Assam, in India’s north-east, is known as the Land of the Red River and the Blue Hill. The Red River is the Brahmaputra, by now on its course from the Tibetan plateau it’s rich with red silt and keeps the valley fertile; its slow glide seems to set the pace here, for Assam is also known as the land of lahe lahe (slowly slowly) for that’s how things are done.
In Guwahati, Assam’s capital, the river passes the blue hill, Nilachal, which is the site of an ancient Hindu temple called Kamakhya, dedicated to the mother goddess of love and on our second day in Assam earlier this year we decided to climb up it.
The walk up the hill starts just off the airport trunk road which is lined with parades of simple wooden-shack shops and in one we pick up a bottle of water from an off-licence, which in Assam are called Wine Shops.
This is a little confusing as they don’t sell much wine (mainly hard drinks, for the Indian middle classes love their whisky ‘sun-downers’) and, with their grilled fronts, and small hatches for transactions, they don’t look much like shops either. They resemble little cages with bottles on shelves and a small man keeping order.
These are worrying times for the shopkeeper. A proposed law due to come in to effect aims to forbid the sale of alcohol within 50 metres of a national highway. The rule change has been prompted by a highly publicised murder where the culprit was drunk and the thinking behind this rule change is that if people don’t see the shops on the national highway, they won’t drink, and if they don’t drink they won’t commit murders. The Wine Shops will have to relocate or stop selling alcohol but this being Assam, the shopkeeper is laid-back about it – he just keeps his inventory really low just in case and will wait and see, for in India, anything might happen.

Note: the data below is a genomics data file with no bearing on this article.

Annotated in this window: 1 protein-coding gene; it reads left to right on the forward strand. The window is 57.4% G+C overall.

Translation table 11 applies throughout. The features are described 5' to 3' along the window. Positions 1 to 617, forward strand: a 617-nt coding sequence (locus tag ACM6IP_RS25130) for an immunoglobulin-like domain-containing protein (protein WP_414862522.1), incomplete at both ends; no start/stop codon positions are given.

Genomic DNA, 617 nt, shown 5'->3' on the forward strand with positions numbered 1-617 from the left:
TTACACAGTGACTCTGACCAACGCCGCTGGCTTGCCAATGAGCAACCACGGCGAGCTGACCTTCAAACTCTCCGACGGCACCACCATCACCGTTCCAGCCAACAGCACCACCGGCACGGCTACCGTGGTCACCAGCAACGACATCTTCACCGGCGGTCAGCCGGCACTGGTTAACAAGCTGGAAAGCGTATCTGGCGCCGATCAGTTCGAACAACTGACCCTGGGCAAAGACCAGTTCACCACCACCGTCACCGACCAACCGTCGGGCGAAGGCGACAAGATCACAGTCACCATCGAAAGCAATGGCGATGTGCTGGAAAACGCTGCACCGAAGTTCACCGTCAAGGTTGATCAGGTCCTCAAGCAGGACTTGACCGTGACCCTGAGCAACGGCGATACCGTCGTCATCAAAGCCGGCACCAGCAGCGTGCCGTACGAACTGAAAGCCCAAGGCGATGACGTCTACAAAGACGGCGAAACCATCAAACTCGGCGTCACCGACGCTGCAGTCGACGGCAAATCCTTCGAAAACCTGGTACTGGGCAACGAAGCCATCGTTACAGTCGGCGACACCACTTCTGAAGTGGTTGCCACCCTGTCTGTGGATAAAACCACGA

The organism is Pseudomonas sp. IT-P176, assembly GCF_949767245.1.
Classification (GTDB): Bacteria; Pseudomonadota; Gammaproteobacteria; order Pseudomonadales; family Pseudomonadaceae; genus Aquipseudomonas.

The footpath up to Kamakhya temple is lonely – most visitors prefer to take a bus – and it’s a pleasant, shaded hike lasting just half an hour. Small local temples line the stony path, at their entrances brass bells dangle, and inside are arrays of small clay butter lamps in front of stone idols coated with shiny red vermillion.
The traffic noise quietens, the trunk road and its pollution-haze appears in gaps in the scrub. We pass a huge black boulder with a carving of Ganesha on it. The city seems distant. The only movement is of yellow butterflies in the shards of light between the branches. Guwahati, ‘The Big G’, once again gifts us a glimpse of her natural beauty.
The footpath opens up in to a wide open space, to our left a football field where children play cricket as they are prone to do in any space on the subcontinent. In front of us, tin-roofed shops are draped with weeping marigold garlands, their stalls packed with gifts for the mother goddess of love, clay butter lamps, boxes of matches and incense sticks, packets of cashew nuts and blood red cloths of gold tinsel for the devout to present to the altar.
Pilgrims size up the wares. A woman blows on a white conch shells to check its shrill pitch, its sound associated in Hinduism with the first sound of the universe, ‘on’. Trinkets, calendars and necklaces of glass beads, black stone statues of Hindu gods Siva, Vishnu, Nandi and Hanuman are sold. I buy a carved statue of a stone bull, I’m please to have haggled it down in broken, hesitant Assamese from 2200 to 1500 rupees.